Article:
It’s inevitable that as you develop applications, clients and users will want searching added. Completely inevitable. What happens when you need to extend beyond searching fields that are saved on your models? There’s also the ever present need to keep things scalable. Having a solution that grows with you and isn’t tied 100% to your schema can not only impress, but save you time in the long run. Check out Solr, the incredibly powerful search solution from Apache. In this article, I’ll show you how to set it up and how to do a basic search.

Set It Up

Check out the Sunspot gem and read the docs. The following instructions are for setting this up on a development machine that runs Foreman (I highly recommend using this if you don’t already).


gem 'sunspot_rails'

group :development, :test
  gem 'sunspot_solr'

solr: bundle exec rake sunspot:solr:run

The Sunspot Solr gem saves you from having to install Solr separately, which gets you up and running quicker. Adding the above to your dev Procfile starts up Solr with your app. Just a few more easy steps and you’re off to the races.

Model Changes

Given a Car model, the following will allow for some basic searching to try out Solr:

class Car < ActiveRecord::Base
# id                        :integer          not null, primary key
# mileage                   :integer          not null, default: 0
# make                      :string
# model                     :string

  searchable do
    string :make
    string :model
    integer :mileage

That’s the minimal setup to search the :make, :model, :mileage attributes on Car. After you add that, run the following from a console to reindex your Cars. If you don’t, Solr won’t have any search documents created for Car and you won’t get any search results returned.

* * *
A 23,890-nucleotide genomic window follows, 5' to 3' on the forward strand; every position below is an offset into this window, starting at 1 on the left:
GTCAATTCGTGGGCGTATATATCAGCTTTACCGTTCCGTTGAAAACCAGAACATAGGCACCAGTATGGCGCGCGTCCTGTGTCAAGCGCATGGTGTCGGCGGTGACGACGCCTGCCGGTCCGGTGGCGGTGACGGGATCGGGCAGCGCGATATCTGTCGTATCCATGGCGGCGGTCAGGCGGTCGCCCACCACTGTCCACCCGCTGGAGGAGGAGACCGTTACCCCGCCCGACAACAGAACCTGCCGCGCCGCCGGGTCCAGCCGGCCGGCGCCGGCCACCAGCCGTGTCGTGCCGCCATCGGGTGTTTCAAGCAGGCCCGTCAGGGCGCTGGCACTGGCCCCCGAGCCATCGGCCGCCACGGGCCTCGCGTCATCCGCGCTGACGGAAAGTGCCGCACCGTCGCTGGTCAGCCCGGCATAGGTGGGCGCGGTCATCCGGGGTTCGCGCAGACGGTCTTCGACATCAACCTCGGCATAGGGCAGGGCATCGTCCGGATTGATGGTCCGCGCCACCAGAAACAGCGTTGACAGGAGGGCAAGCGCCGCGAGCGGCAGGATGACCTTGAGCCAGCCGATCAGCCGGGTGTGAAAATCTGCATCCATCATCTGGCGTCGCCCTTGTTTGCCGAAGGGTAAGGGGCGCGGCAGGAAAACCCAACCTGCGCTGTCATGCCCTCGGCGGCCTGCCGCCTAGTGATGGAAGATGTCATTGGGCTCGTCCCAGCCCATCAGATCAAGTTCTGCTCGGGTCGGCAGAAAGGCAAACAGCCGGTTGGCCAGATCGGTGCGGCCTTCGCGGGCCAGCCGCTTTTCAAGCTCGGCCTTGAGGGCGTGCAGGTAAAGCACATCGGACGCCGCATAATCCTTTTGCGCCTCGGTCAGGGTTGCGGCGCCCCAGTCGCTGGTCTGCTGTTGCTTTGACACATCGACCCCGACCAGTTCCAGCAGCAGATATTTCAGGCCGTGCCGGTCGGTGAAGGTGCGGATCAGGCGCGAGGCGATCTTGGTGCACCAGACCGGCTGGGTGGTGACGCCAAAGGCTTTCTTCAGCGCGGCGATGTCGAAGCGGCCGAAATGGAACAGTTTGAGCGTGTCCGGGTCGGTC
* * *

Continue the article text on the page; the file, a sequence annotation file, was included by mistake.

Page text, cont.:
Any time you make changes to the searchable block, you’ll need to reindex if you want your changes to be picked up. Like any properly designed caching system any time you save or update a car, there’s a sunspot callback which updates the cache.

The Final Product

At this point, your cache is warmed up and the cars are ready to be searched.

search = Car.solr_search do
  with(:make, "Chevrolet")

search.results.each {|result| puts r.model}

This example returns a search which will pull all results for Chevrolets and then prints out all the models. Add more with lines to further refine it. As a side note, sunspot returns paginated searches with only 30 results at a time; don’t wonder WTF is happening if there should be more results, check the next page.

Some helpful methods to get you started: #count of the total results search.total_pages #count of how many pages of results search.results #the actual page of results

This is far from comprehensive, but it’s a great start to get you up and running with Solr. A big technology that’s got a shallow learning curve. Perfect for jumping in to a dedicated search solution. There will be more posts to follow with advanced ways to use this tech.